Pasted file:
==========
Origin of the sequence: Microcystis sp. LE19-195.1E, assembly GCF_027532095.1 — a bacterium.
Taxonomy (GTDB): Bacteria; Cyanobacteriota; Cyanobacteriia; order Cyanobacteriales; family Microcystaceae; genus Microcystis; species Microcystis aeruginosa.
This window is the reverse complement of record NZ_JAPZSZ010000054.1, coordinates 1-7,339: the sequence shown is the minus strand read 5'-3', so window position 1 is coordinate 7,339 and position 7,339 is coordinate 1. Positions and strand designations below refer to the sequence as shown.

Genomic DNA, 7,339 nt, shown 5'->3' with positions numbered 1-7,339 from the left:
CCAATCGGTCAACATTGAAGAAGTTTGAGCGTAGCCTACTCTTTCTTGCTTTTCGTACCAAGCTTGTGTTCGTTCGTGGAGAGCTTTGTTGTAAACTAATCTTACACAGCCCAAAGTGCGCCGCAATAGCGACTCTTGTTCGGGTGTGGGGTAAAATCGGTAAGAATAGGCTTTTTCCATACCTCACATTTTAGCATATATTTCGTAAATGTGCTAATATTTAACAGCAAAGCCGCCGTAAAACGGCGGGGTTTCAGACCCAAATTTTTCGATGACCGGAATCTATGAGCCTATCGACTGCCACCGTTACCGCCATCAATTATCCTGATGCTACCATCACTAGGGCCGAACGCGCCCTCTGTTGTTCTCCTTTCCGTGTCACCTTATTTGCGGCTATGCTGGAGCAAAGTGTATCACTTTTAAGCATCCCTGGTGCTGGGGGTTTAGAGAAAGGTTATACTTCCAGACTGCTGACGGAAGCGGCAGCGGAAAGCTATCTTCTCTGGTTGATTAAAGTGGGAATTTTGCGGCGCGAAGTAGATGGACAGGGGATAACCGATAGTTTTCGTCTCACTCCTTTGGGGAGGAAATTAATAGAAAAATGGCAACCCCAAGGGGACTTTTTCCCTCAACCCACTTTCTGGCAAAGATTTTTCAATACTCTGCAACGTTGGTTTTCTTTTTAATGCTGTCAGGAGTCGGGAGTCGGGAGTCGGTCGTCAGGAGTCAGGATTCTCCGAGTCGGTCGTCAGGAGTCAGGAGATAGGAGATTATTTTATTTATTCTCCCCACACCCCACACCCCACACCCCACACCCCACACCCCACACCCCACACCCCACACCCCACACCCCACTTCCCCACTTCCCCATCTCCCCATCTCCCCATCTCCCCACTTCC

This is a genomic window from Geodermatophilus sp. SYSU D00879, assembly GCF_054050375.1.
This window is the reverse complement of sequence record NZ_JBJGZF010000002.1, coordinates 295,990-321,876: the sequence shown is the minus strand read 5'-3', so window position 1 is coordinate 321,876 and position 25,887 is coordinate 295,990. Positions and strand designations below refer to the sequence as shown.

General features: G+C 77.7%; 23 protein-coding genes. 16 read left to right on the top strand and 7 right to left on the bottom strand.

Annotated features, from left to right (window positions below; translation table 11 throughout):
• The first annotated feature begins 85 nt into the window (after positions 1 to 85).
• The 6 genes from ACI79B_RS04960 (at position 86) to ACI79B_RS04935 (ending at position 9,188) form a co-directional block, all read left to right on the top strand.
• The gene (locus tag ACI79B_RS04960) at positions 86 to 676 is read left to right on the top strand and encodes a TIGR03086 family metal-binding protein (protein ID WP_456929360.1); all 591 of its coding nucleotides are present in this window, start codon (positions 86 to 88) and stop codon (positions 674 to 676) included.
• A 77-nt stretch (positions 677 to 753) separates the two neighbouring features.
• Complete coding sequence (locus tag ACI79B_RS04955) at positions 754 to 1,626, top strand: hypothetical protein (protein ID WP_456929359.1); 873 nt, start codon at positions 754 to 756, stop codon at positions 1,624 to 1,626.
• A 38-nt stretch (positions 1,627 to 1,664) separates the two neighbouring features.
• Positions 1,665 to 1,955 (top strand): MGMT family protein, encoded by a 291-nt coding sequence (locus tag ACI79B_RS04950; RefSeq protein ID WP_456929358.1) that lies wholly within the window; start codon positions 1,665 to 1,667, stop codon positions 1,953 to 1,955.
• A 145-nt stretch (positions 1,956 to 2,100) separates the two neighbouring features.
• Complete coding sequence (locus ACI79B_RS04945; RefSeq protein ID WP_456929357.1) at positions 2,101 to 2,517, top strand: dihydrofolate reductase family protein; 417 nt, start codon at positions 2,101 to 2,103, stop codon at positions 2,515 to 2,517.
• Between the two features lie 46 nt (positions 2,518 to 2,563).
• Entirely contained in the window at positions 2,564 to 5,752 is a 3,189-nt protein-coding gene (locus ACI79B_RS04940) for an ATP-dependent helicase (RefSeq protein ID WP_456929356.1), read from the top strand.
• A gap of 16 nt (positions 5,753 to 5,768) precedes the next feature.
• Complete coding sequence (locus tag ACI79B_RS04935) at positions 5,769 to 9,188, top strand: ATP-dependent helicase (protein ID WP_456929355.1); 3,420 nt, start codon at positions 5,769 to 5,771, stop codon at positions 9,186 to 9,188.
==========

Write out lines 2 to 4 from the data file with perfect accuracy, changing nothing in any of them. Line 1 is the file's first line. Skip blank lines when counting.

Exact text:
Taxonomy (GTDB): Bacteria; Cyanobacteriota; Cyanobacteriia; order Cyanobacteriales; family Microcystaceae; genus Microcystis; species Microcystis aeruginosa.
This window is the reverse complement of record NZ_JAPZSZ010000054.1, coordinates 1-7,339: the sequence shown is the minus strand read 5'-3', so window position 1 is coordinate 7,339 and position 7,339 is coordinate 1. Positions and strand designations below refer to the sequence as shown.

Genomic DNA, 7,339 nt, shown 5'->3' with positions numbered 1-7,339 from the left: